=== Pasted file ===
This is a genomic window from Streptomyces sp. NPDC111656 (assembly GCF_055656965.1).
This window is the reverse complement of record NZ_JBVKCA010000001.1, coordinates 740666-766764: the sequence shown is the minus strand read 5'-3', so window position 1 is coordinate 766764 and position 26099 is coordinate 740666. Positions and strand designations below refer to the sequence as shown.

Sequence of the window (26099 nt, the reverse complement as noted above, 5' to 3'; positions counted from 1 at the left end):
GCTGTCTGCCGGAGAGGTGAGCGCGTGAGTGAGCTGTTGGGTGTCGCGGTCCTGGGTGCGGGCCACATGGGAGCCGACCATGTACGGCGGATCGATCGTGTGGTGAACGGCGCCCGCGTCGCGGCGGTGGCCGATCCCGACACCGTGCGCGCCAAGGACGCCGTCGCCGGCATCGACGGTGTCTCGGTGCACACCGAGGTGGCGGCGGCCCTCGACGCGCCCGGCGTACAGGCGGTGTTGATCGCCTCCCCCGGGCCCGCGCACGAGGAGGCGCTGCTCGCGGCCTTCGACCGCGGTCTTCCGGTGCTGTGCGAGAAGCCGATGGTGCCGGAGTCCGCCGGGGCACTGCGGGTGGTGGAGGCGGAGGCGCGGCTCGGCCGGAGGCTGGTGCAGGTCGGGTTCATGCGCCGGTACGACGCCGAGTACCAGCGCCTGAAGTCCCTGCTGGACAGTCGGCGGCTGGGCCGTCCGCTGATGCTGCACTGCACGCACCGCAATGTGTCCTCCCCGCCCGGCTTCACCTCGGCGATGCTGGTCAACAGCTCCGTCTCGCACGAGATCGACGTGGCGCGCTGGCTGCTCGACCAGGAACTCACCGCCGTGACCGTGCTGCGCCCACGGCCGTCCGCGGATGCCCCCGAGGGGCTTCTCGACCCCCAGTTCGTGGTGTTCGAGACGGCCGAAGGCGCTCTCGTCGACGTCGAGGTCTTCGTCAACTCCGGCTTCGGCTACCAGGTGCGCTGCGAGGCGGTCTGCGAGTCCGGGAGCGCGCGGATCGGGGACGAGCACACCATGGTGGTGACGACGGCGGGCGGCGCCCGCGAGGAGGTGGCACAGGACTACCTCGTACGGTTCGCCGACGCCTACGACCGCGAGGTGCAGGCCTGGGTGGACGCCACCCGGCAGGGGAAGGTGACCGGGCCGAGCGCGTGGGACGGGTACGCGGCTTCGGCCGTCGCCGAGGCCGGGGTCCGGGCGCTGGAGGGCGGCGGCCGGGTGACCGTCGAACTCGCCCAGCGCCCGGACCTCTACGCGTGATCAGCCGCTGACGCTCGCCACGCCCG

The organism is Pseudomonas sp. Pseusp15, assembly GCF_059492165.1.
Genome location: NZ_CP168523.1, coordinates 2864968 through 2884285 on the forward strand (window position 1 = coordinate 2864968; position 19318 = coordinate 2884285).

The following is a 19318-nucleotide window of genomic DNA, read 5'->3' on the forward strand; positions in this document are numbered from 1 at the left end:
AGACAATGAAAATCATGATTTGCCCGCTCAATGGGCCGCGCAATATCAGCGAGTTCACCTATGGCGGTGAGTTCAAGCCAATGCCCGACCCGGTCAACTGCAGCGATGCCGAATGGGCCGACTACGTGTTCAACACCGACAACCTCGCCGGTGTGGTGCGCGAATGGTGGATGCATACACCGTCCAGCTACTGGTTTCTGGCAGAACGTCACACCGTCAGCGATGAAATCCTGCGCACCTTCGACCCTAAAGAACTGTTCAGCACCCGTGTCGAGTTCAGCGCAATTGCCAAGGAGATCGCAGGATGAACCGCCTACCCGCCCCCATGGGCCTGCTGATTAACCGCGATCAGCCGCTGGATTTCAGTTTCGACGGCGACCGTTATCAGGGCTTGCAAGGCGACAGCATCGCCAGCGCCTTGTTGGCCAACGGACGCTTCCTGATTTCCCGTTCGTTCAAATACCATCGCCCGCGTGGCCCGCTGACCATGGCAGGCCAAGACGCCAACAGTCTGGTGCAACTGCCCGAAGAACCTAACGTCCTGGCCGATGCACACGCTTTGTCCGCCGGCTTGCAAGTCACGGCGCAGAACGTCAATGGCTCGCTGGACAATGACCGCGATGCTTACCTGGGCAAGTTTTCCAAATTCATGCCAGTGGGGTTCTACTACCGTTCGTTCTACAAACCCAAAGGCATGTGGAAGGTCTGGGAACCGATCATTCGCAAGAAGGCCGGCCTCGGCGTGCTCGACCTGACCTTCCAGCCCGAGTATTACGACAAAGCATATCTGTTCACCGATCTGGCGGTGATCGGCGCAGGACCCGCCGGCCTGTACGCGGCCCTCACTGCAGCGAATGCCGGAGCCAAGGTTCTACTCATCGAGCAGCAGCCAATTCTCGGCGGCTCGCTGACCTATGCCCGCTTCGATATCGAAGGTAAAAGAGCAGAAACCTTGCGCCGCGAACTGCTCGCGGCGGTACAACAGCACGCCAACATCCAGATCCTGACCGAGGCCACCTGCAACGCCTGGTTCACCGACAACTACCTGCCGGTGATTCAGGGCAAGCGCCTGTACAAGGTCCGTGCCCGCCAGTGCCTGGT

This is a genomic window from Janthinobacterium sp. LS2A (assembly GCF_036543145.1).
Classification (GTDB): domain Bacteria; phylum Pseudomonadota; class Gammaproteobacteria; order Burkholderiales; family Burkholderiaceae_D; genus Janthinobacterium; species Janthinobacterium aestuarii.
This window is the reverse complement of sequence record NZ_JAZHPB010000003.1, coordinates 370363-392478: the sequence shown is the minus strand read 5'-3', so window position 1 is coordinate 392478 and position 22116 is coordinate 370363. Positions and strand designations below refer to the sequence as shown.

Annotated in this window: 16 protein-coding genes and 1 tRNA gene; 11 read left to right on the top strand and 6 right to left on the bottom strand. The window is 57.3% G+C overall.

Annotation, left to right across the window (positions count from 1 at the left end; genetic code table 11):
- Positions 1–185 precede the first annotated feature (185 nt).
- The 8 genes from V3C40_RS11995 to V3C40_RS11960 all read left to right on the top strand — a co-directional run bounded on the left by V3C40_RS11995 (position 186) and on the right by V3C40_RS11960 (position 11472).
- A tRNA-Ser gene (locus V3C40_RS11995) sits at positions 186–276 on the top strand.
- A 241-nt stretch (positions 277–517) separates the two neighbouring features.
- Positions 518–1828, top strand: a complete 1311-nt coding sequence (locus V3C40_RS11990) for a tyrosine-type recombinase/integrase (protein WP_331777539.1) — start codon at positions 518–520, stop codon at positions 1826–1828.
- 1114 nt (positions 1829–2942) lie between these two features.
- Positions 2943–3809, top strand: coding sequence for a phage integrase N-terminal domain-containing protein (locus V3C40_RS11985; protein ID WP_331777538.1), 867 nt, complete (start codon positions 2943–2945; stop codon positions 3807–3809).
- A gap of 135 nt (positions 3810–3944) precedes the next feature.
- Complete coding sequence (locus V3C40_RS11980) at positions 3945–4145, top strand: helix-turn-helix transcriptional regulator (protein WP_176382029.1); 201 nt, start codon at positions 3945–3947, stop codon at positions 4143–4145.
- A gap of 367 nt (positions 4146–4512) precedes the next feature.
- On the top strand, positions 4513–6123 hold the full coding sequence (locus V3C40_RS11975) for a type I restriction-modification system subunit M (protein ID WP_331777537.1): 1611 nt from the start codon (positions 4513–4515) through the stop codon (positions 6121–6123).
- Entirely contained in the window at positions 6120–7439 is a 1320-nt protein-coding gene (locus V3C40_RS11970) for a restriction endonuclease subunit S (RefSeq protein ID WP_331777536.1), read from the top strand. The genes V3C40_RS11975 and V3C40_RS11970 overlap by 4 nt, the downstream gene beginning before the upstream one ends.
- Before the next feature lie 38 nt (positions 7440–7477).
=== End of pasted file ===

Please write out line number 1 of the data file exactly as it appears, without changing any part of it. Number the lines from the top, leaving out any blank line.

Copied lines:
This is a genomic window from Streptomyces sp. NPDC111656 (assembly GCF_055656965.1).